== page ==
Natural Language Processing

One facet of my research program pioneers applications of Sutherland’s delta, a statistic to test for and explain measurement construct validity in analyses that rely on natural language processing (NLP). We used this method to validate our study of nationalization published in the Journal of Politics (JOP), a top-three political science journal. In order to test hypotheses using text data, researchers generate a codebook of phrases they use to estimate (score) each actors’ text on a selected dependent variable, generating a distribution of scores with rank equal to the number of actors in the text. Data scientists automate this process, using supervised machine learning on a separate source of text that already has labels for the dependent variable. The machine learning approach generates the codebook from phrases that are likely to occur when the other texts are high or low on the dependent variable.

Prior to my research there was no way to empirically address the validity of a researcher’s algorithmically generated codebook ex-ante, as there was no notion of the ground truth codebook for the unlabeled text. Sutherland’s delta abstracts codebooks as artifacts of latent trait models. It reconstructs the ground truth of the unobserved codebook using a modification of Latent Dirichlet Allocation (LDA), and compares it to the researcher generated codebook on the basis of topical Kullback–Leibler divergences. This is superior to approaches using Akaike Information Criterion or penalized log likelihood on pooled databases, because Sutherland’s delta does not require predicted labels or other information sharing across text sources. For example, Sutherland’s delta rejects the validity of the codebook used by Gentzkow and Shapiro (2010) to conclude that voters bias the news (and not vice-versa).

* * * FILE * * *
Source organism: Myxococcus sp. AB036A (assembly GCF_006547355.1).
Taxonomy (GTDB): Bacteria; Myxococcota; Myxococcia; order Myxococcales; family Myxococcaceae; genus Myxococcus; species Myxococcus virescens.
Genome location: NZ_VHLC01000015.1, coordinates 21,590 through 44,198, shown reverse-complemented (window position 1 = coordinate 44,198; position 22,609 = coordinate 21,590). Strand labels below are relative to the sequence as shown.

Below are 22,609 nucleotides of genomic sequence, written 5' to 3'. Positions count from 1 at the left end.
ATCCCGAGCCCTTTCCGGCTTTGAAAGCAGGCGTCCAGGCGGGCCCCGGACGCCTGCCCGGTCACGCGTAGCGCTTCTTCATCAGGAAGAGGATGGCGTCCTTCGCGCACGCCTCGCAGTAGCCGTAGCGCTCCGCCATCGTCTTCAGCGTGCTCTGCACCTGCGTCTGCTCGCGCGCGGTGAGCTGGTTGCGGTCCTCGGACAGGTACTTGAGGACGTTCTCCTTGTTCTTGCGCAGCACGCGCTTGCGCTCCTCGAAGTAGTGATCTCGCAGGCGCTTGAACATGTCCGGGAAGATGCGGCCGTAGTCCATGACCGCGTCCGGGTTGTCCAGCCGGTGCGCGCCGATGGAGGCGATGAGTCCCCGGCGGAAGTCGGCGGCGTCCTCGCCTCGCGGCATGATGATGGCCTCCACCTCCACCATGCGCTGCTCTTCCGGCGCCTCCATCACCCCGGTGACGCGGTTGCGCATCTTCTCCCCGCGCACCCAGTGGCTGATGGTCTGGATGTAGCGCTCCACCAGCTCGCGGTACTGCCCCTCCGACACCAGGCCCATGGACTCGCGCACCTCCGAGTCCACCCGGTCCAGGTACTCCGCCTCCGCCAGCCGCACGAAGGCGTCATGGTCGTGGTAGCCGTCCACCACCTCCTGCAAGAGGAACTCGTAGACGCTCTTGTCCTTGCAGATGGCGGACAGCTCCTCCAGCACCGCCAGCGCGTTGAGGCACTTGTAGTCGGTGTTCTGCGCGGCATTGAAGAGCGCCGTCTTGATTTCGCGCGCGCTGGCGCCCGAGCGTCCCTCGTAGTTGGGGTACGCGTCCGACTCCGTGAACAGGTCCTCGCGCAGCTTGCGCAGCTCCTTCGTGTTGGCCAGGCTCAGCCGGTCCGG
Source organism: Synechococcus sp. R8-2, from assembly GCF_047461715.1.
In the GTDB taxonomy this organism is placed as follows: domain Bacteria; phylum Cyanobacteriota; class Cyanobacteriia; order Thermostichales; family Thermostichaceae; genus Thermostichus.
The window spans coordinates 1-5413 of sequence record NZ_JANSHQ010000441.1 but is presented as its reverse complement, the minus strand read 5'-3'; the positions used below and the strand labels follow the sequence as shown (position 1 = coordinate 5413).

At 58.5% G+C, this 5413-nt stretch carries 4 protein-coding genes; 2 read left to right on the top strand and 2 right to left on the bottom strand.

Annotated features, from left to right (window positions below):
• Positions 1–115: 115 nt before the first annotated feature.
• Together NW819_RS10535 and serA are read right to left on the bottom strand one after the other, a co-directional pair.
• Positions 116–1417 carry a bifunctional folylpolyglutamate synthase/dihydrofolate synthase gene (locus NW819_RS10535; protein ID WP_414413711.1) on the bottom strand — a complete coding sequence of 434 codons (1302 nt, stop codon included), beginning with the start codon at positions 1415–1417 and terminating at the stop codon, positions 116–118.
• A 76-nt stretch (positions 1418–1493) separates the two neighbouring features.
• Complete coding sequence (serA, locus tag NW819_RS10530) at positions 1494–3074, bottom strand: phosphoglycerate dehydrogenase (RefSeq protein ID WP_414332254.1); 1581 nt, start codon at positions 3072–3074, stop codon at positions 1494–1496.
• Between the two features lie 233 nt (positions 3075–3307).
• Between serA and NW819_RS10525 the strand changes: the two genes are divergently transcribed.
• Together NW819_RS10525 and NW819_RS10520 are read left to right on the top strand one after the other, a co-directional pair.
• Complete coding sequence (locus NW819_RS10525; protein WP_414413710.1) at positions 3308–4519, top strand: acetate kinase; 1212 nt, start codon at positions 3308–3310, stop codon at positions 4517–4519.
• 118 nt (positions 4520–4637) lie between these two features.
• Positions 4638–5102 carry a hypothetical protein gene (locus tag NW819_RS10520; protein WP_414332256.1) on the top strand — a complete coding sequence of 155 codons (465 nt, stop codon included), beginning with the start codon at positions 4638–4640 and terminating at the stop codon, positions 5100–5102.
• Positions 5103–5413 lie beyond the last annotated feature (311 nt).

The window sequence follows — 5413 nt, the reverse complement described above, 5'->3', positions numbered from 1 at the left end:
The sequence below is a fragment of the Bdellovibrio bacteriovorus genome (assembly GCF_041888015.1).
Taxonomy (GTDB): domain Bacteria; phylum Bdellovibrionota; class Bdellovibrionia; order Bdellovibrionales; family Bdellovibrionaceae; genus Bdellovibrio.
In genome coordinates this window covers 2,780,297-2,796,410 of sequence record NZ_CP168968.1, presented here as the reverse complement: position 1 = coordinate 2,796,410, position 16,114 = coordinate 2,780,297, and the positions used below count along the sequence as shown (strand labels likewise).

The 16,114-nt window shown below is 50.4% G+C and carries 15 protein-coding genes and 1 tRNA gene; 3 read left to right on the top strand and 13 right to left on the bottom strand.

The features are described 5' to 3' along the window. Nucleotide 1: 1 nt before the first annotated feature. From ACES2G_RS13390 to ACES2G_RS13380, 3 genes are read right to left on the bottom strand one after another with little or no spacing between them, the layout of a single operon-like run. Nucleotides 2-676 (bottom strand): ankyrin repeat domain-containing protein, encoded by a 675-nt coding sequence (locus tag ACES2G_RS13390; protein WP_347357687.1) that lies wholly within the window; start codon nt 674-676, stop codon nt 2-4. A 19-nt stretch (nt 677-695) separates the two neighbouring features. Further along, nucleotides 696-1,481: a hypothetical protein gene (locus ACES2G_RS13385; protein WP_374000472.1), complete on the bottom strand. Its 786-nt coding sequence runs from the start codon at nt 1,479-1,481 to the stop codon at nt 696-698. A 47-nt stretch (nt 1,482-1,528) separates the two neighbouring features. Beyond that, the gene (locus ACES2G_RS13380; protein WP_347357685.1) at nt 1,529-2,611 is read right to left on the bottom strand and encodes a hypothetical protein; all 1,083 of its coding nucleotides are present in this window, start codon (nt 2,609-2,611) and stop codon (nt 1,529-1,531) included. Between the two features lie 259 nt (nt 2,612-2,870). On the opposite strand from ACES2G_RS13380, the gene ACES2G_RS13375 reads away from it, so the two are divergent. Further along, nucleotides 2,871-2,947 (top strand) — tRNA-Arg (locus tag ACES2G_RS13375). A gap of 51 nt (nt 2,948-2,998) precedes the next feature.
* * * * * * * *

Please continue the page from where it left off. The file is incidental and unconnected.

Sutherland’s delta is extensible as an a priori test for measurement construct validity in any research application that uses two or more naturally distinct text corpora. Testing for validity is increasingly important for research applying NLP to study social sentiment (for politics, systematic trading applications, chatroom hate speech), information ontologies (including those used in knowledge search and for verification of fake news), and business applications (like call center automation and advertising personalization). Future innovation will abstract the a priori data generating process from text to other unstructured sources like images, and use alternative generative specifications to replace LDA.

Application to Polarization, Nationalization, and Democratic Norms

There can be little doubt that Americans today are deeply divided on their ideological and partisan attachments, their many issue preferences—even their values. What does this polarization imply for government institutions, representation, and democratic norms? How might we mitigate its effects? Should we blame the people, or blame the elites? Scholarly interest in these questions has grown since I published in Political Behavior with Jon Rogowski to provide structure to the measurement and drivers of affective polarization—the gap between individuals’ positive feelings toward their own political party and negative feelings toward the opposing party. We used experimental and observational methods to show that a voter’s affective candidate evaluations are directly responsive to elite polarization.

My research program dives deeper into elite polarization and its effects on voters with three projects. These projects are “evergreen,” generating annual data for regular publication.

State Politics and Policy in the United States